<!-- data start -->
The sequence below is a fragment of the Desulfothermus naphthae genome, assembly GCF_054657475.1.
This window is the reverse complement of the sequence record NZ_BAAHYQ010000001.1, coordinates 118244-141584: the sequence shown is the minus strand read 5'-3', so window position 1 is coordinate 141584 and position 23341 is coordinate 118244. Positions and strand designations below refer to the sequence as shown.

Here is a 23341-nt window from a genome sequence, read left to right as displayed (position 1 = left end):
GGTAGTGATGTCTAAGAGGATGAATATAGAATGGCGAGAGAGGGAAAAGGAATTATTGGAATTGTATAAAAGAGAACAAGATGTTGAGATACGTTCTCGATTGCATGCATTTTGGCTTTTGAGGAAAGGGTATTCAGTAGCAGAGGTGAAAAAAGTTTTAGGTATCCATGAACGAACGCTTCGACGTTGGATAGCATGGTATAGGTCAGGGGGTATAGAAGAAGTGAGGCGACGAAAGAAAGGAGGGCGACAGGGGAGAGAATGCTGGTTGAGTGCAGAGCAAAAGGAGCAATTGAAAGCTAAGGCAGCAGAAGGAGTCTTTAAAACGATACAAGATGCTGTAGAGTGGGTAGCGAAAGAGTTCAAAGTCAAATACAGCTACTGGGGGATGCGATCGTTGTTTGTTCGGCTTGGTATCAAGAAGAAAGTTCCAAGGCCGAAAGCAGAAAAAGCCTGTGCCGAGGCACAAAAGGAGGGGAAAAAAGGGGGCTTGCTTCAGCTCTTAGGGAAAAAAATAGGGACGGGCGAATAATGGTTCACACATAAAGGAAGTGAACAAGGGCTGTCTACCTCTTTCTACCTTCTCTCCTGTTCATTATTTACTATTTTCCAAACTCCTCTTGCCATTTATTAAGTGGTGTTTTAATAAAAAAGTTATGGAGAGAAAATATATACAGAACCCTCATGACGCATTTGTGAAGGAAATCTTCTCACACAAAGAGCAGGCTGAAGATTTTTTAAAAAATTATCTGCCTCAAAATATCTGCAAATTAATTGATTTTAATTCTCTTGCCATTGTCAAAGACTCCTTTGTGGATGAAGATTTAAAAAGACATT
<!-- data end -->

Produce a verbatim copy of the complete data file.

The sequence below is a fragment of the Desulfothermus naphthae genome, assembly GCF_054657475.1.
This window is the reverse complement of the sequence record NZ_BAAHYQ010000001.1, coordinates 118244-141584: the sequence shown is the minus strand read 5'-3', so window position 1 is coordinate 141584 and position 23341 is coordinate 118244. Positions and strand designations below refer to the sequence as shown.

Here is a 23341-nt window from a genome sequence, read left to right as displayed (position 1 = left end):
GGTAGTGATGTCTAAGAGGATGAATATAGAATGGCGAGAGAGGGAAAAGGAATTATTGGAATTGTATAAAAGAGAACAAGATGTTGAGATACGTTCTCGATTGCATGCATTTTGGCTTTTGAGGAAAGGGTATTCAGTAGCAGAGGTGAAAAAAGTTTTAGGTATCCATGAACGAACGCTTCGACGTTGGATAGCATGGTATAGGTCAGGGGGTATAGAAGAAGTGAGGCGACGAAAGAAAGGAGGGCGACAGGGGAGAGAATGCTGGTTGAGTGCAGAGCAAAAGGAGCAATTGAAAGCTAAGGCAGCAGAAGGAGTCTTTAAAACGATACAAGATGCTGTAGAGTGGGTAGCGAAAGAGTTCAAAGTCAAATACAGCTACTGGGGGATGCGATCGTTGTTTGTTCGGCTTGGTATCAAGAAGAAAGTTCCAAGGCCGAAAGCAGAAAAAGCCTGTGCCGAGGCACAAAAGGAGGGGAAAAAAGGGGGCTTGCTTCAGCTCTTAGGGAAAAAAATAGGGACGGGCGAATAATGGTTCACACATAAAGGAAGTGAACAAGGGCTGTCTACCTCTTTCTACCTTCTCTCCTGTTCATTATTTACTATTTTCCAAACTCCTCTTGCCATTTATTAAGTGGTGTTTTAATAAAAAAGTTATGGAGAGAAAATATATACAGAACCCTCATGACGCATTTGTGAAGGAAATCTTCTCACACAAAGAGCAGGCTGAAGATTTTTTAAAAAATTATCTGCCTCAAAATATCTGCAAATTAATTGATTTTAATTCTCTTGCCATTGTCAAAGACTCCTTTGTGGATGAAGATTTAAAAAGACATT